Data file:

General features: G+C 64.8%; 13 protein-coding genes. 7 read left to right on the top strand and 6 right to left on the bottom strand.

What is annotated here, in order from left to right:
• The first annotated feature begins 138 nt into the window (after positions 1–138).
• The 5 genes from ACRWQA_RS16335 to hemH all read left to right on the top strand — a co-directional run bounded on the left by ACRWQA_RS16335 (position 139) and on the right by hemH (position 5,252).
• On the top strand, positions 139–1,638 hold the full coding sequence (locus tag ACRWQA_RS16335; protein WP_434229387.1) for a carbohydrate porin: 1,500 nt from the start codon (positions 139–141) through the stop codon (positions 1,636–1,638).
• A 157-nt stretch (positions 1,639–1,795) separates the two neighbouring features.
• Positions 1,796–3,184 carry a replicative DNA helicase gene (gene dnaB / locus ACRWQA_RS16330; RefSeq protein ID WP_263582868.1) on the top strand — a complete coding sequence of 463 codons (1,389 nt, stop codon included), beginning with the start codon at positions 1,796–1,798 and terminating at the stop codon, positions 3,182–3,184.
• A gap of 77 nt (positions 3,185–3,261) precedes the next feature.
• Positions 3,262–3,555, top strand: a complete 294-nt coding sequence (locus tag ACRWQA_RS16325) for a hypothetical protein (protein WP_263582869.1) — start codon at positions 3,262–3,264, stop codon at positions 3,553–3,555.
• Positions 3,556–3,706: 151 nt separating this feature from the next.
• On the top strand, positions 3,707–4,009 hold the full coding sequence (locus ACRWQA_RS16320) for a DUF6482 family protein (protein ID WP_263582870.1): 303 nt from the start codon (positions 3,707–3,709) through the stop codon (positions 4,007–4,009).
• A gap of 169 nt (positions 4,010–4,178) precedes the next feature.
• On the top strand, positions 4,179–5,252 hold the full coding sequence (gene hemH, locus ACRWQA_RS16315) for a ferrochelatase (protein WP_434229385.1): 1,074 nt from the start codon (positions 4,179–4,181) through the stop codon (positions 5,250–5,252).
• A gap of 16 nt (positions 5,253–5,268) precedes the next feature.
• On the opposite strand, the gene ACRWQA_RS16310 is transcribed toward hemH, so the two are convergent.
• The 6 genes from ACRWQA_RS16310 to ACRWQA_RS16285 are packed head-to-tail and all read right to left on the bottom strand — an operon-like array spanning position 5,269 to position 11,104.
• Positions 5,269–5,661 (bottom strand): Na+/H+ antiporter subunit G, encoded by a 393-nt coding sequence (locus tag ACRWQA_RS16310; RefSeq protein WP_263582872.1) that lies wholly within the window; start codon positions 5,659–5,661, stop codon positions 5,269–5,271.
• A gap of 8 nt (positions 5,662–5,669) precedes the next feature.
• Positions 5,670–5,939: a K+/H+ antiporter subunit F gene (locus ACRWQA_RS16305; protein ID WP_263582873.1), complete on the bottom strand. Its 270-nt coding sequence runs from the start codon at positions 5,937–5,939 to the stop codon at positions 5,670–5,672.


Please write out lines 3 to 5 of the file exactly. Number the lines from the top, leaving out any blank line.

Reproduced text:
• The first annotated feature begins 138 nt into the window (after positions 1–138).
• The 5 genes from ACRWQA_RS16335 to hemH all read left to right on the top strand — a co-directional run bounded on the left by ACRWQA_RS16335 (position 139) and on the right by hemH (position 5,252).
• On the top strand, positions 139–1,638 hold the full coding sequence (locus tag ACRWQA_RS16335; protein WP_434229387.1) for a carbohydrate porin: 1,500 nt from the start codon (positions 139–141) through the stop codon (positions 1,636–1,638).